With precious little output in forward areas where Lukaku was again frustratingly isolated and nothing much to lose given that they were heading for a season-ending defeat, Everton needed more than just that one change at the back. That Martinez waited almost half an hour before making his one attacking substitution, the withdrawal of Barkley for Gerard Deulofeu, beggared belief.
In between, the Blues were insipid going forward. The defensive midfield partnership of James McCarthy and Tom Cleverley was functional but redundant in light of the scoreline, the former barracked for continually going backwards with the ball rather than looking forwards; the latter industrious but not a patch on the invention and guile in Arsenal’s ranks.
No surprise, then, that Everton’s best chance of the second half came from another corner which Jagielka put inches over the bar when he might have done better with a clear header at goal. Lukaku’s one and only effort would come a couple of minutes from the end of the regulation 90 but he couldn’t get more power on Funes Mori’s cross to steer it away from the ‘keeper.
At other end, where Arsenal hadn’t really needed to get out of second gear in the second period, Olivier Giroud’s hunger to alleviate his personal goal drought saw him put the ball in the net, only to have it chalked off for a foul and then slice an injury-time shot into the side-netting.
Ordinarily, as comprehensive as it was, a home defeat to a team of Arsenal’s calibre would not be so depressing. What is worrying, however, is what the result and, more importantly, the underlying performance says about Everton under Roberto Martinez. This is supposed to be the time of the season where the team reaches peak effectiveness but they were glacial in thought and deed and they looked bereft of ideas and — incredibly — fitness. (While their opponents were still pressing the ball fiendishly with a couple of minutes to go, Everton, in contrast to last weekend in the cup, looked ponderous and unfit — none more so than Besic — for the entire 90 minutes.)
Most concerning was the simple lack of fight and heart displayed by a team that had it in abundance last weekend and it will raise inevitable questions over the unity in the camp under the manager. Martinez blamed it on fear but this season suggests the problems run much deeper.
That should be as alarming to the hierarchy as it is to a growing section of the fanbase who can see no way forward under the current setup. Unfortunately for Bill Kenwright, who enthusiastically lauded Martinez in front of the cameras after the win over Chelsea that took Everton to Wembley, his manager’s ever-expanding record of under-achievement is pushing the faith of Blues fans to breaking point and it should be nudging the Chairman – or more likely his new majority shareholder – towards making a painful but necessary decision regardless of what happens in the cup.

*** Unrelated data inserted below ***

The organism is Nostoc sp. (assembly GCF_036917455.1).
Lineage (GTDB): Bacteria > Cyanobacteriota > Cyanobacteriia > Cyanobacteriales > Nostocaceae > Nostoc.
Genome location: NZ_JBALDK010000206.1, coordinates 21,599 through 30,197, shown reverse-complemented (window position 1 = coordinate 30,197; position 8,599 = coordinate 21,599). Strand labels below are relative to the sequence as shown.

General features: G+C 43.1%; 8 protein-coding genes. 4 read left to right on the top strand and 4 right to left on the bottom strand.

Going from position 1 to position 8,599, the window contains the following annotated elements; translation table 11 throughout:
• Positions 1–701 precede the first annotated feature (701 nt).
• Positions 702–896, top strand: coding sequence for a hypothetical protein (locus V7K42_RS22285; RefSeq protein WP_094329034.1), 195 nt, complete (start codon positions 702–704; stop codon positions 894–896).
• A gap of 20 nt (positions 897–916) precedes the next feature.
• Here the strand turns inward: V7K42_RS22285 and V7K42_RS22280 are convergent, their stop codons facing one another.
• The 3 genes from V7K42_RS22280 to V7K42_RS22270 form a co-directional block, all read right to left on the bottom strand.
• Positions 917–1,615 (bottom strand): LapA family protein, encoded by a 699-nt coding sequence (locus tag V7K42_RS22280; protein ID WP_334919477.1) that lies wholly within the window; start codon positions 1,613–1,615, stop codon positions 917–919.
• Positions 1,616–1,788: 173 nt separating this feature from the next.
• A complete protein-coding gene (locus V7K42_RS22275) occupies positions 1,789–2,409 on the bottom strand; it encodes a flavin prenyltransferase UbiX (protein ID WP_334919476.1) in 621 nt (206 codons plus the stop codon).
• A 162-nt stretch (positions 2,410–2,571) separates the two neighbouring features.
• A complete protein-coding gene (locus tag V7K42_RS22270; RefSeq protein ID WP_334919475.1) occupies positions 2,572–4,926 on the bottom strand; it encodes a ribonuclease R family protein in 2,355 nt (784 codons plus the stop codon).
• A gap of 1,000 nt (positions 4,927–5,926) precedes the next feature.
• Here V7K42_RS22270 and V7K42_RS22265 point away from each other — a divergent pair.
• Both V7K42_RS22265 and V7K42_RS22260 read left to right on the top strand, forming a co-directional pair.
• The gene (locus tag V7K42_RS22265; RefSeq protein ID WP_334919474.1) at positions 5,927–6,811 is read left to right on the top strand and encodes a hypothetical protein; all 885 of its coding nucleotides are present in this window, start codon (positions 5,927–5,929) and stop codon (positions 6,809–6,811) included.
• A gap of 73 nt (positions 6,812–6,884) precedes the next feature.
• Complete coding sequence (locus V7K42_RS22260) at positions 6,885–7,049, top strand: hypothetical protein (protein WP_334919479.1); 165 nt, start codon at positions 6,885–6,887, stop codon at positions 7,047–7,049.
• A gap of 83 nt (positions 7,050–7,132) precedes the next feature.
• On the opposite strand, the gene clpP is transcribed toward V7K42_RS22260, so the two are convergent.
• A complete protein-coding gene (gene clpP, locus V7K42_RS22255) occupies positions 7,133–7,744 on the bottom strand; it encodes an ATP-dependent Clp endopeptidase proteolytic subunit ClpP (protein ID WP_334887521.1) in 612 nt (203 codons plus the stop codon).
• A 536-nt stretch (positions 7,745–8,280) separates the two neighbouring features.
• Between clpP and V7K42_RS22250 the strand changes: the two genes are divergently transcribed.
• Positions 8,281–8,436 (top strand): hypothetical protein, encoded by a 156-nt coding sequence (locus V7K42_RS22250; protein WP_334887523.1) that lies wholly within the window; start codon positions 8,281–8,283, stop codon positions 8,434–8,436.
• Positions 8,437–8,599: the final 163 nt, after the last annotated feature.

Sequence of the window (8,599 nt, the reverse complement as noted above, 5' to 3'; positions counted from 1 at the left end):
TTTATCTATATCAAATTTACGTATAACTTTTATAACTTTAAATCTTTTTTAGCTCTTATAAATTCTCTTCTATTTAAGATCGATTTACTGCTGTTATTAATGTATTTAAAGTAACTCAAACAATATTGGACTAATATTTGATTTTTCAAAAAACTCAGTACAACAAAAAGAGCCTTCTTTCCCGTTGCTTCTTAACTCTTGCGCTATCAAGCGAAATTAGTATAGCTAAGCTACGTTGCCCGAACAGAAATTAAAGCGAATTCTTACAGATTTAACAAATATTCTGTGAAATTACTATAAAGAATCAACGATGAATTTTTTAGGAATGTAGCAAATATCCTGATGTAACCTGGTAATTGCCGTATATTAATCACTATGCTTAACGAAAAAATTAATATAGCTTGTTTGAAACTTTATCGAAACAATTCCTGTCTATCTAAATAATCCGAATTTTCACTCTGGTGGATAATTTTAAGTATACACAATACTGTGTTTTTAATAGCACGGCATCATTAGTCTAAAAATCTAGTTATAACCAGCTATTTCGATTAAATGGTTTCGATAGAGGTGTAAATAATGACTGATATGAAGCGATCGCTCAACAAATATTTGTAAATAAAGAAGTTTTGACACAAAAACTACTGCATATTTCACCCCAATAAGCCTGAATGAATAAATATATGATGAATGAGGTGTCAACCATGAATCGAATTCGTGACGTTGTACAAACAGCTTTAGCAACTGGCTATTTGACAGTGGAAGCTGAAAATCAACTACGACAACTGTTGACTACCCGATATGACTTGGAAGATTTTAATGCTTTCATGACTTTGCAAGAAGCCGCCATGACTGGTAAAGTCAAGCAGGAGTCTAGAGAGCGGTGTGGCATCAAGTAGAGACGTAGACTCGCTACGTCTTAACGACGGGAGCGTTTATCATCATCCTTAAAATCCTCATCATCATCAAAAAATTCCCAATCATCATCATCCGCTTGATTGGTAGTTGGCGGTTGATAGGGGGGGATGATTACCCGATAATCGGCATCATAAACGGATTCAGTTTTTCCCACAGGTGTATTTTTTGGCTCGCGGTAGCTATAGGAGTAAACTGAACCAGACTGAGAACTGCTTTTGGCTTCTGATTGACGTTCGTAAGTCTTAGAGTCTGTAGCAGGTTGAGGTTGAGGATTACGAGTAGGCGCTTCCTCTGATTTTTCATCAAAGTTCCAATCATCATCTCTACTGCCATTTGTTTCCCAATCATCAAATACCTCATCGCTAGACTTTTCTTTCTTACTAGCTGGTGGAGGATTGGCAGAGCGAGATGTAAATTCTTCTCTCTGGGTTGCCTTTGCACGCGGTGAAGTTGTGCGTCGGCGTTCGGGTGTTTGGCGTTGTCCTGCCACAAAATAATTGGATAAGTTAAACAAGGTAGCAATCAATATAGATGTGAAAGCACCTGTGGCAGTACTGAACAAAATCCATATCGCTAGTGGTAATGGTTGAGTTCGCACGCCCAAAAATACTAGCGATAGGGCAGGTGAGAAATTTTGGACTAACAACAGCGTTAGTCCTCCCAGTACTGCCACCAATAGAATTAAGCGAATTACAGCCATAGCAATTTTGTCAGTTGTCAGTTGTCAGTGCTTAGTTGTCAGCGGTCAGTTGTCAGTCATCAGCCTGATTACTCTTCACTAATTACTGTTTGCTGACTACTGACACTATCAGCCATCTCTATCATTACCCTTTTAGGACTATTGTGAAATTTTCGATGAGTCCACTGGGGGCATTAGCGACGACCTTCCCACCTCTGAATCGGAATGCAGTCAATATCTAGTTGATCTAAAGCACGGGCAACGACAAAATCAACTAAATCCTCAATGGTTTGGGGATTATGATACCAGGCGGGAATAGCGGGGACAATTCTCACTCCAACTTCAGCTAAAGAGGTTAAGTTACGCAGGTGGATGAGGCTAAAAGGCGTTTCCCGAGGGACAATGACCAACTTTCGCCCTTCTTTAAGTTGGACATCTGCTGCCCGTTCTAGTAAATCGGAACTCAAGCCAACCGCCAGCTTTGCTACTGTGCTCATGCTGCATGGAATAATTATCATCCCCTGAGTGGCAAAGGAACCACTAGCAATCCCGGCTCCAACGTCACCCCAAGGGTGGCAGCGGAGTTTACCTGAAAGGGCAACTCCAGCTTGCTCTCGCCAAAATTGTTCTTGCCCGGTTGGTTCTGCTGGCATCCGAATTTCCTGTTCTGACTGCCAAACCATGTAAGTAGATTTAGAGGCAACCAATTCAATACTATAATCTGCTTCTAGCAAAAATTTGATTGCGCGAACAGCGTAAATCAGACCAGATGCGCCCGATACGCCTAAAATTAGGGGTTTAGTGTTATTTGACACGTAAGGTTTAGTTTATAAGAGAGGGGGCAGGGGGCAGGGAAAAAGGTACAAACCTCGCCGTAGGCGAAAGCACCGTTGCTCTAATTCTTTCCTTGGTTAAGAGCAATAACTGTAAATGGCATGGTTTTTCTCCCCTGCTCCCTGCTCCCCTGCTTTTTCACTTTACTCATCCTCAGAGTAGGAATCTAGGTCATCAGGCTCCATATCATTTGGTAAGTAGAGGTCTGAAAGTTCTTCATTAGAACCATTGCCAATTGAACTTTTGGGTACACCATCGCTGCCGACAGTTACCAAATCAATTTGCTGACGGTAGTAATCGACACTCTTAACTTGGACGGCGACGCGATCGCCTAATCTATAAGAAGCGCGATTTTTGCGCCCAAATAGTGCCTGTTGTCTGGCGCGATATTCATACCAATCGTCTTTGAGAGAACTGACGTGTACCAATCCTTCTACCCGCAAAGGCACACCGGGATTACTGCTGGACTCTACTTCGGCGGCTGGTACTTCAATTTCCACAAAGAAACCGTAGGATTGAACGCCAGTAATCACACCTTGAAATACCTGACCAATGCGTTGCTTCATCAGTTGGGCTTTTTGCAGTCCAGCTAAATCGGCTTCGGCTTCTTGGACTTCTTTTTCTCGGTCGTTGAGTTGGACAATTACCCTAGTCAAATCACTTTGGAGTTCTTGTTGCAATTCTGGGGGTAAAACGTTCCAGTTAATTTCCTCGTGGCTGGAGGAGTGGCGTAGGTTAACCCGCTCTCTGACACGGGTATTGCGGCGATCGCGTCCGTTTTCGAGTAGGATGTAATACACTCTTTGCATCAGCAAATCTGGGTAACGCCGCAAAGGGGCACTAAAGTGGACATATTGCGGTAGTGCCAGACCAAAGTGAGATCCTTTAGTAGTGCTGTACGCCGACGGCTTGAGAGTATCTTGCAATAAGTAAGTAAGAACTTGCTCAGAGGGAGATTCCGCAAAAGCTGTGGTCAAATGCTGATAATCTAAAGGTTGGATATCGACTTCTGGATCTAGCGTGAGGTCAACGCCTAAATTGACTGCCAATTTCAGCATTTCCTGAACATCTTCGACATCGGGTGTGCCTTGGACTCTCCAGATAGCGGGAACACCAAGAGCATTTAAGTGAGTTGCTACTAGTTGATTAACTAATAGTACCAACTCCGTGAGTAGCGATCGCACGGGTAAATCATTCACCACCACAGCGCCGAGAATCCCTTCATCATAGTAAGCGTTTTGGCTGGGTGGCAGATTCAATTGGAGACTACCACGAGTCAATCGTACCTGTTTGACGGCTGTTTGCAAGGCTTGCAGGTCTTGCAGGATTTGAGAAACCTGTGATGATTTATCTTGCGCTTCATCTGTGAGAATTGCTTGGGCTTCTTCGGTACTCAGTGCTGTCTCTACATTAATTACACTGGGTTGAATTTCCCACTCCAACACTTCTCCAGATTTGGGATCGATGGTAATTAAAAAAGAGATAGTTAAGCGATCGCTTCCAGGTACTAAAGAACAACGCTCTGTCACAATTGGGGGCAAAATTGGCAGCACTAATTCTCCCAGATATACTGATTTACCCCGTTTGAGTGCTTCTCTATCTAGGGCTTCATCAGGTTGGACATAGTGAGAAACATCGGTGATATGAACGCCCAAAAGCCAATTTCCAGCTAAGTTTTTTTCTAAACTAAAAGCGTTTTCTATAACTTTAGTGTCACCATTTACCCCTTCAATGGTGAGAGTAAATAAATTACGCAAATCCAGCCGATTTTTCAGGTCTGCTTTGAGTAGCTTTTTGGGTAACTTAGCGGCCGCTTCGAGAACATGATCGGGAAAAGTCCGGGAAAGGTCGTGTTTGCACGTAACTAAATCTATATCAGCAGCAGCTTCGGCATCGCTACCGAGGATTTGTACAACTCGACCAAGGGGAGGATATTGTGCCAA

Everton reverted to type, letting Arsenal, who have failed in the FA Cup and Champions League in the last week, slaughter them in the first half. Mo Besic, on in place of Gareth Barry, who serves the first part of his two-match suspension after getting sent off against Chelsea last weekend, was particularly poor and got hooked at the break.
For Arsenal, Alex Iwobi made his first start as a Gunner and scored. Danny Welbeck also started for Wenger's side who had only won one of their last eight games in all competitions. Brendan Galloway returned to the Everton bench as defensive cover after a long spell back with the Under-21s, while Kevin Mirallas was absent, serving the last portion of his two-match ban.
Everton kicked off and started well, Coleman getting down the left, crossing and eventually getting a corner that was very low and Coleman did well to clip the ball just outside the park-end post. At the other end, Welbeck got in close before Besic whacked it behind off the Arsenal man. Everton attacked with Lukaku crossing for Barkley who could not get his head on it. Funes Mori then had to give up a corner that Gabriel tried to volley, well over off his shin.
Sanchez got forward and crossed to Iwobi who took a fraction too long and was closed down but Welbeck was next to break the Blue line after some clinical Arsenal passing and he went around Robles to score with ease. From the restart, more slick Arsenal passing cut the Blues apart but Iwobi shot straight at Robles.
The Blues were suitably stunned and tried to batten down the hatches, but Arsenal's energy and determination had them looking second-best to every ball. Baines went on a good run but was chopped down by Bellerin. From the set piece, the delivery by Baines did not beat the first man.
Lennon tried to clip the ball forward to Lukaku but he was blindsided by Gabriel. Arsenal continued to look very fluid with the ball but the Everton defence were keen not to concede again, Baines stealing the ball well. But hesitancy when in possession was maddening for a crowd who wanted a much stronger reaction. A poor midfield giveaway saw Arsenal advance and win another corner that came to nothing.
Barkley finally took a shot that was blocked, and Besic then fired in a decent shot that Ospina parried along the byeline. A ball to Lukaku was too easily intercepted, setting up yet another Arsenal advance. Lukaku did win the next aerial clearance but it went lamely to an Arsenal player.